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In my view, the Christian religion is the most important and one of the first things in which all children, under a free government ought to be instructed... No truth is more evident to my mind than that the Christian religion must be the basis of any government intended to secure the rights and privileges of a free people.
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1828 Noah Webster Dictionary
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1828.mshaffer.comWord [liberal]

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liberal

LIB'ERAL, a. [L. liberalis, from liber, free. See Libe.]

1. Of a free heart; free to give or bestow; not close or contracted; munificent; bountiful; generous; giving largely; as a liberal donor; the liberal founders of a college or hospital. It expresses less than profuse or extravagant.

2. Generous; ample; large; as a liberal donation; a liberal allowance.

3. Not selfish, narrow on contracted; catholic; enlarged; embracing other interests than one's own; as liberal sentiments or views; a liberal mind; liberal policy.

4. General; extensive; embracing literature and the sciences generally; as a liberal education. This phrase is often but not necessarily synonymous with collegiate; as a collegiate education.

5. Free; open; candid; as a liberal communication of thoughts.

6. Large; profuse; as a liberal discharge of matter by secretions or excretions.

7. Free; not literal or strict; as a liberal construction of law.

8. Not mean; not low in birth or mind.

9. Licentious; free to excess.

Liberal arts, as distinguished from mechanical arts, are such as depend more on the exertion of the mind than on the labor of the hands, and regard amusement, curiosity or intellectual improvement, rather than the necessity of subsistence, or manual skill. Such are grammar, rhetoric, painting, sculpture, architecture, music. &c.

Liberal has of before the thing bestowed, and to before the person or object on which any thing is bestowed; as, to be liberal of praise or censure; liberal to the poor.



Evolution (or devolution) of this word [liberal]

1828 Webster1844 Webster1913 Webster

LIB'ERAL, a. [L. liberalis, from liber, free. See Libe.]

1. Of a free heart; free to give or bestow; not close or contracted; munificent; bountiful; generous; giving largely; as a liberal donor; the liberal founders of a college or hospital. It expresses less than profuse or extravagant.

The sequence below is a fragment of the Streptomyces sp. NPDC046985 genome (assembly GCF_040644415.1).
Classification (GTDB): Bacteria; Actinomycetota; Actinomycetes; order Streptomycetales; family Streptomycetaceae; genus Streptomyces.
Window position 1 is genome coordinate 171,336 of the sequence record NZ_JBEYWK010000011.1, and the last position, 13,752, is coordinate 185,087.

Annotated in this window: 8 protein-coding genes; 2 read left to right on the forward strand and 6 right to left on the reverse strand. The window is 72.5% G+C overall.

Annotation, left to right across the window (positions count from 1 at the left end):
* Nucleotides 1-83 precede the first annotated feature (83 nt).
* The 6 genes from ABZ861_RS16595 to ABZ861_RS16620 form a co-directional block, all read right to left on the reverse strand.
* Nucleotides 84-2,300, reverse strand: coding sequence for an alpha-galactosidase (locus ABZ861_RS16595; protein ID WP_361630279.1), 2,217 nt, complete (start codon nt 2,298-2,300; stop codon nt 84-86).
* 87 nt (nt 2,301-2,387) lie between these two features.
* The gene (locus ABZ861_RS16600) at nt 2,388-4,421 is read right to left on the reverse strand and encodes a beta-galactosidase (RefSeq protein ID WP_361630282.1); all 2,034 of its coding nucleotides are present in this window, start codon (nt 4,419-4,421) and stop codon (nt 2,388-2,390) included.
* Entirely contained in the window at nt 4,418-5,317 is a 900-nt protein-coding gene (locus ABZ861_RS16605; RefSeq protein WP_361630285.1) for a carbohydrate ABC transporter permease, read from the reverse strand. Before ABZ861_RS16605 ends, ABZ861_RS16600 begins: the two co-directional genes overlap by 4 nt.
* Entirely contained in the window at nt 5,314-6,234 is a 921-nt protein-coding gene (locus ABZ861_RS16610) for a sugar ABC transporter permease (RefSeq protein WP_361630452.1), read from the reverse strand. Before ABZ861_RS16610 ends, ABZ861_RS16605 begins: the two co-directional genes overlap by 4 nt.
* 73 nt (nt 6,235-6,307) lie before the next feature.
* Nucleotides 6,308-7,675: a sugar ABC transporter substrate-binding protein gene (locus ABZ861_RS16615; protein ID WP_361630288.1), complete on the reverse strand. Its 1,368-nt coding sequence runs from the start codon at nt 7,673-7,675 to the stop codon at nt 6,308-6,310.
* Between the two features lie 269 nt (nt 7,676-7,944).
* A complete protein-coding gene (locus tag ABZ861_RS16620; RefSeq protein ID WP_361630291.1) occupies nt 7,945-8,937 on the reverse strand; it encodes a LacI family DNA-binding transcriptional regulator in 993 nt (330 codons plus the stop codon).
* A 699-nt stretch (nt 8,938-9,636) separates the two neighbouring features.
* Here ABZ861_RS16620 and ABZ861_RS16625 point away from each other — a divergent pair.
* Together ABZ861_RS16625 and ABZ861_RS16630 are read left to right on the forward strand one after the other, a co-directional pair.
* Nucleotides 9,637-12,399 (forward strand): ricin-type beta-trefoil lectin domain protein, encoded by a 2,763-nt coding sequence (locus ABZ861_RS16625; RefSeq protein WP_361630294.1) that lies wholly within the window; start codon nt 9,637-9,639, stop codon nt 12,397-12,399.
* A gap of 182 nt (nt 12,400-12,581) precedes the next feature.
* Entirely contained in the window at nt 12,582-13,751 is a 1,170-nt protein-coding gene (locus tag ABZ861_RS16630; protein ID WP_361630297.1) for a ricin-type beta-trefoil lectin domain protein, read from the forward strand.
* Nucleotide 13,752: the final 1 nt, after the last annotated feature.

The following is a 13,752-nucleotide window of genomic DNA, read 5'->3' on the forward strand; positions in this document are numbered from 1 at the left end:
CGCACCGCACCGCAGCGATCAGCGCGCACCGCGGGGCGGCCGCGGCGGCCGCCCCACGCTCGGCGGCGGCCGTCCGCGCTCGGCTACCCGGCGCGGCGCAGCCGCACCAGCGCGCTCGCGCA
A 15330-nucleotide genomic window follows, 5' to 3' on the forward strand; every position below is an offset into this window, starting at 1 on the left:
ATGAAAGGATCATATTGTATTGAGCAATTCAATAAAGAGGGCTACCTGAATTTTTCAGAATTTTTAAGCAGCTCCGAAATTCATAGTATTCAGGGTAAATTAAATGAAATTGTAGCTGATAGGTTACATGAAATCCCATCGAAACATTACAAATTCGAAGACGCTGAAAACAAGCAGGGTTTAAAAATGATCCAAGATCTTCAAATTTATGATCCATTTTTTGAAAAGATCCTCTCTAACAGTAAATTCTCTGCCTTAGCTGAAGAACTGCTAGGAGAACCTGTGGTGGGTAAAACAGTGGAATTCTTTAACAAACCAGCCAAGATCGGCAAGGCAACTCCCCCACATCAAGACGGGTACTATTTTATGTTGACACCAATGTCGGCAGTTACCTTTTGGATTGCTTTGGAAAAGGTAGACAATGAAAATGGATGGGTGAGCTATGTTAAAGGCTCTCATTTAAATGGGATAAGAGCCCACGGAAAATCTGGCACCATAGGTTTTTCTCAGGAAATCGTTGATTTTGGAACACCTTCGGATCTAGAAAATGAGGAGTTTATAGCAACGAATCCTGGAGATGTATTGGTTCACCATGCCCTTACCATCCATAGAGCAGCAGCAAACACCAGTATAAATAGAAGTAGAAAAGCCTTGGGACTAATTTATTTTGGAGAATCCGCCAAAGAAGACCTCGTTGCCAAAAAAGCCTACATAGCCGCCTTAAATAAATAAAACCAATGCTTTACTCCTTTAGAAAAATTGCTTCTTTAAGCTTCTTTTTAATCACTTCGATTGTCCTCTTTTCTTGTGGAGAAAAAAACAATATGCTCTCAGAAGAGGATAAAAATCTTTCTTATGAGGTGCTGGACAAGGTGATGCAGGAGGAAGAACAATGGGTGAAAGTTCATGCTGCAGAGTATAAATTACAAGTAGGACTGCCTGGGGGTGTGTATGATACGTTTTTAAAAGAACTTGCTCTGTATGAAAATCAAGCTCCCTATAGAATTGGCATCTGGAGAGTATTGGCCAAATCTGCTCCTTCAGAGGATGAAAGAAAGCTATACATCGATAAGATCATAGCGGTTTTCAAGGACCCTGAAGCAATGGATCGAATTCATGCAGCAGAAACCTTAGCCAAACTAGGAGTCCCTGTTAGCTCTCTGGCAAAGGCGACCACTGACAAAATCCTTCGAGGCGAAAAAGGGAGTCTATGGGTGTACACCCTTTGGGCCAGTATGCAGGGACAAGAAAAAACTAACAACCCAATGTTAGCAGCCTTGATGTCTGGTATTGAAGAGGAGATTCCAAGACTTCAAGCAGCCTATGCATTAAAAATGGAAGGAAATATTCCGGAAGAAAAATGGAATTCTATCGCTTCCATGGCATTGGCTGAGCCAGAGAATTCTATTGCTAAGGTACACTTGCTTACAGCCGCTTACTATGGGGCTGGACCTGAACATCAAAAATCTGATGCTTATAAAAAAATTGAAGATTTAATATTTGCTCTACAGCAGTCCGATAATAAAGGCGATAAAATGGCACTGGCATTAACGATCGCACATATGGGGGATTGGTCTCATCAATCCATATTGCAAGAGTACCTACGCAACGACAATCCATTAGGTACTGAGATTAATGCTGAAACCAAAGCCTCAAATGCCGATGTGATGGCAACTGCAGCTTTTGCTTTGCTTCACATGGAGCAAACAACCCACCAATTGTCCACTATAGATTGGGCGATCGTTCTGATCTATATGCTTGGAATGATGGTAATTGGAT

2. Generous; ample; large; as a liberal donation; a liberal allowance.

3. Not selfish, narrow on contracted; catholic; enlarged; embracing other interests than one's own; as liberal sentiments or views; a liberal mind; liberal policy.

4. General; extensive; embracing literature and the sciences generally; as a liberal education. This phrase is often but not necessarily synonymous with collegiate; as a collegiate education.

5. Free; open; candid; as a liberal communication of thoughts.

6. Large; profuse; as a liberal discharge of matter by secretions or excretions.

7. Free; not literal or strict; as a liberal construction of law.

8. Not mean; not low in birth or mind.

9. Licentious; free to excess.

Liberal arts, as distinguished from mechanical arts, are such as depend more on the exertion of the mind than on the labor of the hands, and regard amusement, curiosity or intellectual improvement, rather than the necessity of subsistence, or manual skill. Such are grammar, rhetoric, painting, sculpture, architecture, music. &c.

Liberal has of before the thing bestowed, and to before the person or object on which any thing is bestowed; as, to be liberal of praise or censure; liberal to the poor.

LIB'ER-AL, a. [Fr. from L. liberalis, from liber, free. See Libel.]

  1. Of a free heart; free to give or bestow; not close or contracted; munificent; bountiful; generous; giving largely; as, a liberal donor; the liberal founders of a college or hospital. It expresses less than profuse or extravagant.
  2. Generous; ample; large; as, a liberal donation; a liberal allowance.
  3. Not selfish, narrow or contracted; catholic; enlarged; embracing other interests than one's own; as, liberal sentiments or views; a liberal mind; liberal policy.
  4. General; extensive; embracing literature and the sciences generally; as, a liberal education. This phrase is often but not necessarily synonymous with collegiate; as, a collegiate education.
  5. Free; open; candid; as, a liberal communication of thoughts.
  6. Large; profuse; as, a liberal discharge of matter by secretions or excretions.
  7. Free; not literal or strict; as, a liberal construction of law.
  8. Not mean; not low in birth or mind.
  9. Licentious; free to excess. Shak. Liberal arts, as distinguished from mechanical arts, are such as depend more on the exertion of the mind than on the labor of the hands, and regard amusement, curiosity or intellectual improvement, rather than the necessity of subsistence, or manual skill. Such are grammar, rhetoric, painting, sculpture, architecture, music, &c. Liberal has of before the thing bestowed, and to before the person or object on which any thing is bestowed; as, to be is liberal of praise or censure; liberal to the poor.

Lib"er*al
  1. Free by birth; hence, befitting a freeman or gentleman; refined; noble; independent; free; not servile or mean; as, a liberal ancestry; a liberal spirit; liberal arts or studies.

    " Liberal education." Macaulay. " A liberal tongue." Shak.